I return home to Boulder, CO from a weekend backpacking trip in Roosevelt National Forest, and the first motherly-respected text I receive is “What was your favorite part?” I pause before responding, and wonder why this question is always so difficult whether you’ve returned from a day’s, a weekend’s, or an extended long vacation. Which answer am I suppose to give in the 180 character text limit? Which round-about story do I even begin to explain without being overbearing, confusing, or simply without speaking too much? Is it worth picking up the phone to give the long-winded answer? Do I need to download my photos and give a show-and-tell before answering?
Because all the answers I want to give, are truly the answers that don’t make sense. They are the tid-bits of experiences that are felt deep down inside; they are the ironic moments that made me laugh, cry, and make me wonder why I must eventually return to life’s usual routine. They are the answers that I know my mother cares about, but they are also the answers I want to keep a secret. They are the answers that simply call for a you-had-to-be-there-moment.
So you ask me…”What was your favorite part?”
Maybe my favorite part was something extreme like stretching the optimism dial to the red zone when Maggie and I concocted our own bear canister after opting out of lugging the 5lb bullet proof one to improvise with a wedging a highlighter-pink duck-taped sealed cooking pot and a nalgene bottle between two trees with rope thrown in the pack at the last minute. Maybe after seeing both a moose and a bull by our campsite, we believed our next-door neighbor’s live fish will deter them from our home-made canister.
Or maybe my favorite part was breaking the second backpackers rule of never eating or cooking in your tent. But when it begins to Colorado-thunderstorm, what else would you do to stay dry? Tent already perched, belongings snatched up in 30 seconds flat — including the running stove — we continued to cook our Indian curry in the dry and warmth of the tent. Or maybe my favorite part was actually enjoying our crunch rice, 10 minutes later when the sun came out. Or maybe my favorite part was when no rule said it was wrong to be done, packed away by 6:30, in the tent by 7:00, sun down by 7:30, and snoring by 8:30. Who says time was a factor?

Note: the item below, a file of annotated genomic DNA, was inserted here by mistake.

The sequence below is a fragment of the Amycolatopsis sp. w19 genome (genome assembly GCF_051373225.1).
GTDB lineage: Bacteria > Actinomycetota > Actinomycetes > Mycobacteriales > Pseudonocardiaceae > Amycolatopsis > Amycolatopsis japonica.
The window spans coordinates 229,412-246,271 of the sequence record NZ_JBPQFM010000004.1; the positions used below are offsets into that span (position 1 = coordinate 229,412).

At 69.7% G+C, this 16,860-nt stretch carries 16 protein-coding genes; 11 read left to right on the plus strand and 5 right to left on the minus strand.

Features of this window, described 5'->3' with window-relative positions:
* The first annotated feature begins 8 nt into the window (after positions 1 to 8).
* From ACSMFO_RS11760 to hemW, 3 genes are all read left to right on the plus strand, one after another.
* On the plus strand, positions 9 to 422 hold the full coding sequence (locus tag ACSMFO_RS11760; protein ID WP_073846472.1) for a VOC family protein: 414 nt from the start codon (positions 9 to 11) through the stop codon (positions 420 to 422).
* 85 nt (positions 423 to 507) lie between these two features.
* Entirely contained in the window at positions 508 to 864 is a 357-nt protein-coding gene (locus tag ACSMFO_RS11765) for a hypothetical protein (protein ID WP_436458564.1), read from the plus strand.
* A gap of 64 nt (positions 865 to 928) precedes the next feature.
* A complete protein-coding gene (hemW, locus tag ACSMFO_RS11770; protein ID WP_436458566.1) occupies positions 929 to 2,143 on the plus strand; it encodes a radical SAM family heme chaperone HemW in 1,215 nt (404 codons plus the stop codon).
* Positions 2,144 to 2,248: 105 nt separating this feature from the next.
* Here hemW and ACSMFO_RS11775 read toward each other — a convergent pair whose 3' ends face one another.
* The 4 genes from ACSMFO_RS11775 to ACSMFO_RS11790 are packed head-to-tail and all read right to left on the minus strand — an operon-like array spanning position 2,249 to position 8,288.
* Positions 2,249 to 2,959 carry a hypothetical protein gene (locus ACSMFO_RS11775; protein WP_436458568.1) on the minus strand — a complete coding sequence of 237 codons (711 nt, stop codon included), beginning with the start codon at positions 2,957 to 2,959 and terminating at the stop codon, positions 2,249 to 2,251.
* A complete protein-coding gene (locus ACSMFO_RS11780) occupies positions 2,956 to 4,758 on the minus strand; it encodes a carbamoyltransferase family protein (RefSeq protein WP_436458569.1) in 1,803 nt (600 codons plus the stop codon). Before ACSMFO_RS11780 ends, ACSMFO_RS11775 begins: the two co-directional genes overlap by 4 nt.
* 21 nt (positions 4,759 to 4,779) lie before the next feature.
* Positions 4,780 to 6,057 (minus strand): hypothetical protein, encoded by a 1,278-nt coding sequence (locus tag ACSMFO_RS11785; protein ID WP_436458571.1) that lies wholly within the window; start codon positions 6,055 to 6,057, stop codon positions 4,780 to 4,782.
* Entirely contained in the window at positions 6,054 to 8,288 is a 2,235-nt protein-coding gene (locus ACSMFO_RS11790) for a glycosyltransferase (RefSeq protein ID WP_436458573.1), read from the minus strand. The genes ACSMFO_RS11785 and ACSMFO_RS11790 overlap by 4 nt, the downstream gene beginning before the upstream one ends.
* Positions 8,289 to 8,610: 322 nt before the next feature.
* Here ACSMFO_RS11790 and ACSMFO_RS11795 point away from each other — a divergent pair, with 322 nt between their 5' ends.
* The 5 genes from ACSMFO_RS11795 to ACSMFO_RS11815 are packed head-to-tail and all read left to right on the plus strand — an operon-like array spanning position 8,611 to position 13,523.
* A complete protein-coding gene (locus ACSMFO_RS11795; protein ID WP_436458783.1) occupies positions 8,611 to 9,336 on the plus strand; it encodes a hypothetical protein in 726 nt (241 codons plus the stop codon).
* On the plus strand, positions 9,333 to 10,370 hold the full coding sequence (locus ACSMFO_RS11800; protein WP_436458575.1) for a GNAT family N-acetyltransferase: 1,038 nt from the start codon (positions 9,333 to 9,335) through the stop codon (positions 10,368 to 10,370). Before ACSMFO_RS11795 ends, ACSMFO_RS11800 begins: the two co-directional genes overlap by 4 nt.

Quite possibly my favorite parts are the simplicities of backpacking — of never missing my instant oatmeal; of going through the routines of packing the pack each day and night and seeing how fast we can gather our things and filter the water; of relishing in the idea of the using the U-Digg It (back-packers secret) in the middle of a sun-lit meadow, enjoying the scenery.
Maybe my favorite part was carrying the extra 2oz. of luxury — of completing each meal with Justin’s and a bar of dark chocolate just ’cause we can. Or of anxiously waiting for our backpacker’s pesto pasta with salmon fillet. (Trust me–the weight’s worth it all)
Or maybe, just maybe, my favorite part was examining, the blisters, feeling the 45lb backpack digging deeply into the bones of my hips and leaving bruises for evidence, and wading through rivers with locked knees, calloused feet, and knives through the calves. Maybe the pains of backpacking are what make this sport come alive. Because without The Backpack, the scenery, the 8+ lakes of Rawah, and our friendly passerby’s who join us for a mile or two and then some, just wouldn’t exist. Maybe backpacking really is a luxury–a luxury to explore, live, and breathe the wilderness. Being able to predict the unpredictable timing that showered upon us as we waited it out under a tree (of course–cozy tent already set up back at the sight) is just one of the many factors that marked the favorites of my Labor Day Weekend.
And maybe, just maybe, I’d rather pack up my cleaned-out pack that’s already calling my name, and head out again to break just a few more backpacking rules of the wilderness.
…Just as long as when I return, you refuse to ask me “What Was Your Favorite Part?”